Paul Biya, Cameroon's current president, has been in power for the last 29 years. Presidential elections are held every 7 years and before 2004, there was a two-term limit for Presidents. After Biya was re-elected in 2004, he revised the Constitution eliminating the term limits.
Peace Corps Volunteers were put on "No Travel" during the election period as we patiently waited to see the outcome. As everything in the city closed down for voting, I wandered Ngaoundere with Abdul, my 12-year-old sidekick/neighbor to check out the election process in action.
Like in the U.S., people must register before Voting Day. The day of, each voter receives a ballot for every candidate that is running. The ballots are color-coated with the candidates' photo as the illiteracy rate is high, so voters can just look at the ballots without reading.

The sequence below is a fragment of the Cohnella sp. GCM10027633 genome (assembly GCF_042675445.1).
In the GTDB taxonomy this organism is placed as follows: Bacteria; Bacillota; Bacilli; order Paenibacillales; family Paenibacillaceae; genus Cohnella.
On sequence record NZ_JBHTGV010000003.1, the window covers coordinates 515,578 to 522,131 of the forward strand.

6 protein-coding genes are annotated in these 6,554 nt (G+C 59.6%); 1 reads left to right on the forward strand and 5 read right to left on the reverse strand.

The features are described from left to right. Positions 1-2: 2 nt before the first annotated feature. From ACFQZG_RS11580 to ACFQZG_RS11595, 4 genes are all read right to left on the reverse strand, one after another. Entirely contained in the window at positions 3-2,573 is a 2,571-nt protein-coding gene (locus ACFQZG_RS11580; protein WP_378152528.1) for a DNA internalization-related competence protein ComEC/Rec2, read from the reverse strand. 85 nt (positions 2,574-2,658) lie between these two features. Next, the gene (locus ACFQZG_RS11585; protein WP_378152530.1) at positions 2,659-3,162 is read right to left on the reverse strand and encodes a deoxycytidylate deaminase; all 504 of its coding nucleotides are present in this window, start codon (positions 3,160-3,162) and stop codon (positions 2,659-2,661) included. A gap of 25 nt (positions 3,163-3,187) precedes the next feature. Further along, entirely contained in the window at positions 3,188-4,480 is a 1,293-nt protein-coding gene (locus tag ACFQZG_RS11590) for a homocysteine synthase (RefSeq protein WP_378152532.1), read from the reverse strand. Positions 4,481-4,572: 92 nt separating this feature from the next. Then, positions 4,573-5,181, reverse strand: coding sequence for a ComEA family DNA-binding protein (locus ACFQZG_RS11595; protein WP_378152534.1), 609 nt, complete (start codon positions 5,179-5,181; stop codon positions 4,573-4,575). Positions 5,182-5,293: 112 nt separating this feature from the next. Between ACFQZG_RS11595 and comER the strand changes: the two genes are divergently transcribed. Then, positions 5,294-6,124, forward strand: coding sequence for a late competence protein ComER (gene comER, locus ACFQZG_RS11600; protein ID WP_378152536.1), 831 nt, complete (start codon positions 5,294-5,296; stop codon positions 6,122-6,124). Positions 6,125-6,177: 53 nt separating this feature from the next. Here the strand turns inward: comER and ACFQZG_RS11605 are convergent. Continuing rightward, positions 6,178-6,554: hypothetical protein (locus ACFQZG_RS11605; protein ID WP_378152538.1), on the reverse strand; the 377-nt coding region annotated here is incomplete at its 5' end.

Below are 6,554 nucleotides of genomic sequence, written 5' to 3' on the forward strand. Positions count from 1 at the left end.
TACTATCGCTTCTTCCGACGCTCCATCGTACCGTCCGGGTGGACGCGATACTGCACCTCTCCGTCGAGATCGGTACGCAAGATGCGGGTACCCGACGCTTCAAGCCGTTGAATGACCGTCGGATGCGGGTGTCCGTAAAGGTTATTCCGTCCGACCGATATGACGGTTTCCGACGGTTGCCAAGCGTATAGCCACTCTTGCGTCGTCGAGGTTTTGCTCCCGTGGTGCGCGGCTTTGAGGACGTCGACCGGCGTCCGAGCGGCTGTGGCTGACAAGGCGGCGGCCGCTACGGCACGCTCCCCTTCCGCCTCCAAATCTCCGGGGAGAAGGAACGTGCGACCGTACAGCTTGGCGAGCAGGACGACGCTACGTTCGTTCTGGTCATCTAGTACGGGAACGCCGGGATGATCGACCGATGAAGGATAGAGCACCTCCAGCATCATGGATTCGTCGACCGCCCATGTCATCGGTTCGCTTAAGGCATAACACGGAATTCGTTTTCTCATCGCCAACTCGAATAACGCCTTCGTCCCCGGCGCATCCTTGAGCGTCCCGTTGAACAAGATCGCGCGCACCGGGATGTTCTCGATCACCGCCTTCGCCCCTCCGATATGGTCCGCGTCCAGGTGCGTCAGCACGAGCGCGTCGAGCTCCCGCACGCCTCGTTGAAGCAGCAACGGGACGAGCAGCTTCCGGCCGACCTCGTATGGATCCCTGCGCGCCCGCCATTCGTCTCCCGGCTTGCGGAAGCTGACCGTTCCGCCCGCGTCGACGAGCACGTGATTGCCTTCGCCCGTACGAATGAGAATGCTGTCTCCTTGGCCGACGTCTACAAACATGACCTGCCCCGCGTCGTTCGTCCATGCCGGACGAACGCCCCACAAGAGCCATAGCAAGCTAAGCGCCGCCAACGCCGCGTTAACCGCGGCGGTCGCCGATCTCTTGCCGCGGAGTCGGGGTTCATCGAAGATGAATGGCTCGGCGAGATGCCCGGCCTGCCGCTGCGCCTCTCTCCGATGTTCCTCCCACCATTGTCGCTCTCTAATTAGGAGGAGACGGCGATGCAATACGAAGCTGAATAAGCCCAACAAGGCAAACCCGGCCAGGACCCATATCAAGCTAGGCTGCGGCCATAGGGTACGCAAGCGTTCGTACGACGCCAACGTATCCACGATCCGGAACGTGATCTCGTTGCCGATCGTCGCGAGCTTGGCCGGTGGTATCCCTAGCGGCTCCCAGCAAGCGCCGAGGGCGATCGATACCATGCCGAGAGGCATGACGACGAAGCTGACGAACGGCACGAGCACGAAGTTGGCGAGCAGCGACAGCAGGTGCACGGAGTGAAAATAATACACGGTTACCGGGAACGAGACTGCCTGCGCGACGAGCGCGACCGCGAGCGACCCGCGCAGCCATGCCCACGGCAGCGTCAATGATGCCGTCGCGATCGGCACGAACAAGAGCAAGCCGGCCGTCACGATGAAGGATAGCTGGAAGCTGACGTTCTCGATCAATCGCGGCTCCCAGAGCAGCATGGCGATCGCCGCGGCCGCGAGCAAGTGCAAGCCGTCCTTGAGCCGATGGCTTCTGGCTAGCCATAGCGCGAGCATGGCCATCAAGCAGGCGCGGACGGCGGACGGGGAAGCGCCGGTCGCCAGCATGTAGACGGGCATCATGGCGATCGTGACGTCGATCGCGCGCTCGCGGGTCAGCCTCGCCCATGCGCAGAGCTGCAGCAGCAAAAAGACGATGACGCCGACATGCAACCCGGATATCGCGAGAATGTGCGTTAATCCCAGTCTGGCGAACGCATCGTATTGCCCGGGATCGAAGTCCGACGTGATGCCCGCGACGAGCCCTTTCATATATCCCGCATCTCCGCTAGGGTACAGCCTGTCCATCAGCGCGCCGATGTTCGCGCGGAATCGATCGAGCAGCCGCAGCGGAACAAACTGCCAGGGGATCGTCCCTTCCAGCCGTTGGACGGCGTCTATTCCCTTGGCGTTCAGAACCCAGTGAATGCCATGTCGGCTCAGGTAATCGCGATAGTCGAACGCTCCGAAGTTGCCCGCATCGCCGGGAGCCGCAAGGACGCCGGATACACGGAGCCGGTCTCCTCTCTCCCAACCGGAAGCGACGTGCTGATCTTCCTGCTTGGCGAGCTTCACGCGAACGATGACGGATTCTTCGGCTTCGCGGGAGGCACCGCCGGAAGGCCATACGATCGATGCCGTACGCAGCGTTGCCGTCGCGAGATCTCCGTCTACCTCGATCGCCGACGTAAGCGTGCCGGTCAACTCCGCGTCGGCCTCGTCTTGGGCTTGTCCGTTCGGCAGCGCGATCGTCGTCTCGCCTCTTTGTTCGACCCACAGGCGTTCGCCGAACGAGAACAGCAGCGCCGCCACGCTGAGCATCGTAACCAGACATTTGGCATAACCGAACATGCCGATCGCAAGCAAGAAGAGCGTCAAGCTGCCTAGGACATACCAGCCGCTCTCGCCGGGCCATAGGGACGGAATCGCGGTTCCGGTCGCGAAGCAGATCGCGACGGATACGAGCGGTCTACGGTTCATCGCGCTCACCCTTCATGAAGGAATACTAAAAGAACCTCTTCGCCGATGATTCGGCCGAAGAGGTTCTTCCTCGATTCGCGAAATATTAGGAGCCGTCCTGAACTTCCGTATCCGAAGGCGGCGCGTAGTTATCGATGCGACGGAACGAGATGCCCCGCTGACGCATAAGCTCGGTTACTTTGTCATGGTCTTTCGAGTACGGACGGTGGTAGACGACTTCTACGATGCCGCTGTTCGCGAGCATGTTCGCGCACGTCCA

The ballots of the October 2011 Presidential Elections of Cameroon. Twenty-three ballots for each of the 23 candidates.
Polling place. Voters put their respective ballot in the envelope behind the curtain and then into the ballot box.
After voters put their ballot into the envelope, they leave the polling place with the other 22 ballots to do as they wish. Thus, for the next few weeks, locals will use the ballots as scratch paper, etc.
Things are relatively peaceful, so this PCV won't be evacuated from the country anytime soon! And yes, Paul Biya won again.
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